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Transcript of Caldecott Award
The Three Pigs
Awarded the Caldecott Award in 2001
This is a twist of the classic tale of the Three Little Pigs
Published by Clarion Books
Officer Buckle and Gloria
The Polar Express
History of the Caldecott Medal
1996 Caldecott Award Winner
Story tells the importance of friendship & also safety.
Illustrations bring the story to life. Without the illustrations, readers would never understand why the Napville students enjoyed Officer Buckle's speech.
2007 - National Education Association named it one of its "Teachers' Top 100 Books for Children"
2012 - School Library Journal named it one of the "Top 100 Picture Books of All Time"
Written & Illustrated By: Peggy Rathmann
In 1937, Frederic G. Melcher suggested an award be given to the illustrator of the “most distinguished picture book,” in honor of Randolph J. Caldecott (ALSC website)
Members of the Newberry Medal Committee serve as judges. (ALSC website)
Any book can win both the Newberry & Caldecott Award
Written & Illustrated By:
Awarded the Caldecott Award in 1954
Published by The Viking Press in 1953
Simple drawings convey heartwarming
emotions in this tale.
Written and illustrated by Maurice Sendak
Originally published by Harper & Row in 1963
Won the Caldecott Medal in 1964 and was recognized as the "most distinguished American picture book for children"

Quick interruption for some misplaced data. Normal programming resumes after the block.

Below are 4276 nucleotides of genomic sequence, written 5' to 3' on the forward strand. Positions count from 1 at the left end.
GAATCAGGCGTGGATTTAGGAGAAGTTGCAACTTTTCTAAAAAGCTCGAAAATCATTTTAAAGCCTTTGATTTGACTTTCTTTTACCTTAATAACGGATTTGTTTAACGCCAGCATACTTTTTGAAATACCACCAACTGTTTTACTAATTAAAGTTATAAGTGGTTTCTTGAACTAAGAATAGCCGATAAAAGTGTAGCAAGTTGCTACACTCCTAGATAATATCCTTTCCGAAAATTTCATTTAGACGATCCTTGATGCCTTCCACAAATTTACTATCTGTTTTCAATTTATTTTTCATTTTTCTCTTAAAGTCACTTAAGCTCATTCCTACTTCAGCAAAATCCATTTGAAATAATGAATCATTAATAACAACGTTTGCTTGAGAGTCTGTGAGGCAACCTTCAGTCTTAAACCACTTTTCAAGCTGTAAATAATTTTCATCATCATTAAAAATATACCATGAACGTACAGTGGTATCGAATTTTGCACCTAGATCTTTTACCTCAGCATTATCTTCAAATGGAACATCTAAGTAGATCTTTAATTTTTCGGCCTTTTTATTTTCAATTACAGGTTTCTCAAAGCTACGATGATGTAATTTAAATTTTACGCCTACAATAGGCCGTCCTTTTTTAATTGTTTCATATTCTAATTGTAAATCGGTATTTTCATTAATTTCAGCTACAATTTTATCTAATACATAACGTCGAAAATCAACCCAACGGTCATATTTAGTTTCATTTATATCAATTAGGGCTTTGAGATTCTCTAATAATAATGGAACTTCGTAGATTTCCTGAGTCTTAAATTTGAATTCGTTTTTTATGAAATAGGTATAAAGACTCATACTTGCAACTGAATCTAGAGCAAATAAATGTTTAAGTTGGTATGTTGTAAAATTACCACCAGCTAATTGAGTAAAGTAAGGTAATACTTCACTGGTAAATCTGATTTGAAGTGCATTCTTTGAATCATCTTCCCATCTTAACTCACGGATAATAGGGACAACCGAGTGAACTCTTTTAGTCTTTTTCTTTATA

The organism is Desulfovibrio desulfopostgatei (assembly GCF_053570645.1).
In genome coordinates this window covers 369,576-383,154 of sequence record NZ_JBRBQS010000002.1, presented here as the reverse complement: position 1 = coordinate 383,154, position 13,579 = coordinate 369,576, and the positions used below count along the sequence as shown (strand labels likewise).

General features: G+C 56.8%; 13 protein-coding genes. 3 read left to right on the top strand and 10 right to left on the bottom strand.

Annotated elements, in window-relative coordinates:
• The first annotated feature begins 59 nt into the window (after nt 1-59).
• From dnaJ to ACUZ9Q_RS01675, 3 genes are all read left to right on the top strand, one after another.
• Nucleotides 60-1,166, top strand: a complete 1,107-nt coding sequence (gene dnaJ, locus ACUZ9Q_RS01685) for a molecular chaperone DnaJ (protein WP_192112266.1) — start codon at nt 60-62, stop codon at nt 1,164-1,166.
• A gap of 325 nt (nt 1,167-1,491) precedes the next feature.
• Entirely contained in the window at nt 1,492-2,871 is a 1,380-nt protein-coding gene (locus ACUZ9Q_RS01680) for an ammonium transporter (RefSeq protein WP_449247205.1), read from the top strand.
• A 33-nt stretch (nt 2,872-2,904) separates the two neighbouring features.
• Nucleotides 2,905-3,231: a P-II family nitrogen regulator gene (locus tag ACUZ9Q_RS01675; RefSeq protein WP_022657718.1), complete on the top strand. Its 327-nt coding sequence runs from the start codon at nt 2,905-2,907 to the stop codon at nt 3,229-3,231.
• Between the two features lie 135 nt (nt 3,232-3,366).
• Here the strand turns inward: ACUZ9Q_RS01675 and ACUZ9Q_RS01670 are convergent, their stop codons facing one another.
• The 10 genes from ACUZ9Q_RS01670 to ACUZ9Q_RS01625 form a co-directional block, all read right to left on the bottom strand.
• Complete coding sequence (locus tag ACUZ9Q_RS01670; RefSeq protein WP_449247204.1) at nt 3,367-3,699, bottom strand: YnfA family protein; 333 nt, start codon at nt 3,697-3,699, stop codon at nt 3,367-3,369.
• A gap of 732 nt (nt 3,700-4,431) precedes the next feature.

Book shows the psychoanalytic story of anger and how young children deal with it
Where the Wild Things Are
By: Chris Van Allsburg
Presented with the Caldecott Award in 1986
The book follows a young boy's journey to the North Pole. There he meets Santa and is presented with a very special gift.
Allsburg guides the audience through the journey using many sensory descriptions, allowing the reader to become fully emerged in the story.
The story consists of imagery that younger generations can respond to, while intertwining more advanced comprehension skills like metaphors, similes, and symbolism for older readers.
2007 the National Education Association named the added the book to its "Teachers' Top 100 Books for Children"
2012 the School Library Journal named added the book to the "Top 100 Picture Books"
• Received the Caldecott Award in 1932 for Jumanji
• Published by Houghton Mifflin, Boston, 1981
• Elaborate black and white pencil drawings
• Allows for use of imagination for all children
Transports readers to another world where the unrealistic meets reality- every kid knows what it is like to play a board game, this one is just filled with more adventure and surprises.
Written & Illustrated By: Chris Van Allsburg